On 6 January 1971, petitioner commenced action against private respondent in the Court of First Instance of Pangasinan, demanding payment of P22,150.00, the claimed value of the lost merchandise, plus damages and attorney’s fees. Petitioner argued that private respondent, being a common carrier, and having failed to exercise the extraordinary diligence required of him by the law, should be held liable for the value of the undelivered goods.

In his Answer, private respondent denied that he was a common carrier and argued that he could not be held responsible for the value of the lost goods, such loss having been due to force majeure.

On 10 December 1975, the trial court rendered a Decision’ finding private respondent to be a common carrier and holding him liable for the value of the undelivered goods (P22,150.00) as well as for P4,000.00 as damages and P2,000.00 as attorney’s fees.chanrobles virtual lawlibrary

On appeal before the Court of Appeals, respondent urged that the trial court had erred in considering him a common carrier; in finding that he had habitually offered trucking services to the public; in not exempting him from liability on the ground of force majeure; and in ordering him to pay damages and attorney’s fees.

The Court of Appeals reversed the judgment of the trial court and held that respondent had been engaged in transporting return loads of freight "as a casual occupation — a sideline to his scrap iron business" and not as a common carrier.

Petitioner came to this Court by way of a Petition for Review assigning as errors the following conclusions of the Court of Appeals:chanrob1es virtual 1aw library

1. that private respondent was not a common carrier;

2. that the hijacking of respondent’s truck was force majeure; and

3. that respondent was not liable for the value of the undelivered cargo. (Rollo, p. 111)

We consider first the issue of whether or not private respondent Ernesto Cendaña may, under the facts earlier set forth, be properly characterized as a common carrier.

The Civil Code defines "common carriers" in the following terms:jgc:chanrobles.com.ph

"Article 1732. Common carriers are persons, corporations, firms or associations engaged in the business of carrying or transporting passengers or goods or both, by land, water, or air for compensation, offering their services to the public."cralaw virtua1aw library

The above article makes no distinction between one whose principal business activity is the carrying of persons or goods or both, and one who does such carrying only as an ancillary activity (in local idiom, as "a sideline"). Article 1732 also carefully avoids making any distinction between a person or enterprise offering transportation service on a regular or scheduled basis and one offering such service on an occasional, episodic or unscheduled basis. Neither does Article 1732 distinguish between a carrier offering its services to the "general public," i.e., the general community or population, and one who offers services or solicits business only from a narrow segment of the general population. We think that Article 1733 deliberately refrained from making such distinctions.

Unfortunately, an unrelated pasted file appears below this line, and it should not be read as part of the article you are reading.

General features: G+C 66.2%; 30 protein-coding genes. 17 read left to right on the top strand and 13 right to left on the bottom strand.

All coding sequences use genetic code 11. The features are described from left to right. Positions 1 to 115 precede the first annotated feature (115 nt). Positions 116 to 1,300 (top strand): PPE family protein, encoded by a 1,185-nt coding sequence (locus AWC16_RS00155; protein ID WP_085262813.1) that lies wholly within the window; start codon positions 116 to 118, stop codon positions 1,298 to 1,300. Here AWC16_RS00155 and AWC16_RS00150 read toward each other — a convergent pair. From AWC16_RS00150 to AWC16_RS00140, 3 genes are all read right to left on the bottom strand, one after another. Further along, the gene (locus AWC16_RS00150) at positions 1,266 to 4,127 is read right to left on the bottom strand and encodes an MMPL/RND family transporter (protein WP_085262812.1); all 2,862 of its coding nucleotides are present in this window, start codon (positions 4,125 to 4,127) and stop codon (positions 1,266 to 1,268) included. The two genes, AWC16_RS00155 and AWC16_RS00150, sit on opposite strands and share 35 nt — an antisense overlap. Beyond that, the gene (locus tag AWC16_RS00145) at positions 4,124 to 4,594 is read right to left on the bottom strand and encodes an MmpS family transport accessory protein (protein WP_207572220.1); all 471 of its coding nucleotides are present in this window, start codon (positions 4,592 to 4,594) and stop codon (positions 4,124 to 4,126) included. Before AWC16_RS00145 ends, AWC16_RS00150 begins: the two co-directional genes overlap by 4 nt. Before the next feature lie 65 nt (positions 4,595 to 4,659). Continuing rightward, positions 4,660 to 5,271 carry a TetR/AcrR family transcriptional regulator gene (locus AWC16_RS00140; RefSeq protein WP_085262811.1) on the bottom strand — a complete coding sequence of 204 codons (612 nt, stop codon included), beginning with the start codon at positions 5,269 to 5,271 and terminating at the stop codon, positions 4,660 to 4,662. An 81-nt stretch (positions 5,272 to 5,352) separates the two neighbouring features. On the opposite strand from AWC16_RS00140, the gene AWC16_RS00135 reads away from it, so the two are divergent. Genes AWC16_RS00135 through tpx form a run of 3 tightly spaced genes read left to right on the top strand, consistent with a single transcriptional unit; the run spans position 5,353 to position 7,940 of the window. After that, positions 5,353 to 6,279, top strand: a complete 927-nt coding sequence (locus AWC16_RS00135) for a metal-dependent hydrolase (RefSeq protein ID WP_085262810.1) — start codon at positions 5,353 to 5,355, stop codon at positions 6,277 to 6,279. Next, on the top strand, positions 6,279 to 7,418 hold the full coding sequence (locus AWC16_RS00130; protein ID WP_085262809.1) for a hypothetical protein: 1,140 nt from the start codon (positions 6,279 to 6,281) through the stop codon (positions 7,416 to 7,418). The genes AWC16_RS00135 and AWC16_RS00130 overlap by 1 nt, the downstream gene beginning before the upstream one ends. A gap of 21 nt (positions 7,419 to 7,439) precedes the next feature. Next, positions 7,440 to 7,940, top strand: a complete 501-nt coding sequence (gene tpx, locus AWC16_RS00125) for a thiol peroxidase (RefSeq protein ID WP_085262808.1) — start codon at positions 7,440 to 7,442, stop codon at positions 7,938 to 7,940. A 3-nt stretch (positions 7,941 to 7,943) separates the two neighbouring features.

So understood, the concept of "common carrier" under Article 1732 may be seen to coincide neatly with the notion of "public service," under the Public Service Act (Commonwealth Act No. 1416, as amended) which at least partially supplements the law on common carriers set forth in the Civil Code. Under Section 13, paragraph (b) of the Public Service Act, "public service" includes:jgc:chanrobles.com.ph

". . . every person that now or hereafter may own, operate, manage, or control in the Philippines, for hire or compensation, with general or limited clientele, whether permanent, occasional or accidental, and done for general business purposes, any common carrier, railroad, street railway, traction railway, subway motor vehicle, either for freight or passenger, or both, with or without fixed route and whatever may be its classification, freight or carrier service of any class, express service, steamboat, or steamship line, pontines, ferries and water craft, engaged in the transportation of passengers or freight or both, shipyard, marine repair shop, wharf or dock, ice plant, ice-refrigeration plant, canal, irrigation system, gas, electric light, heat and power, water supply and power petroleum, sewerage system, wire or wireless communications systems, wire or wireless broadcasting stations and other similar public services . . ." (Emphasis supplied)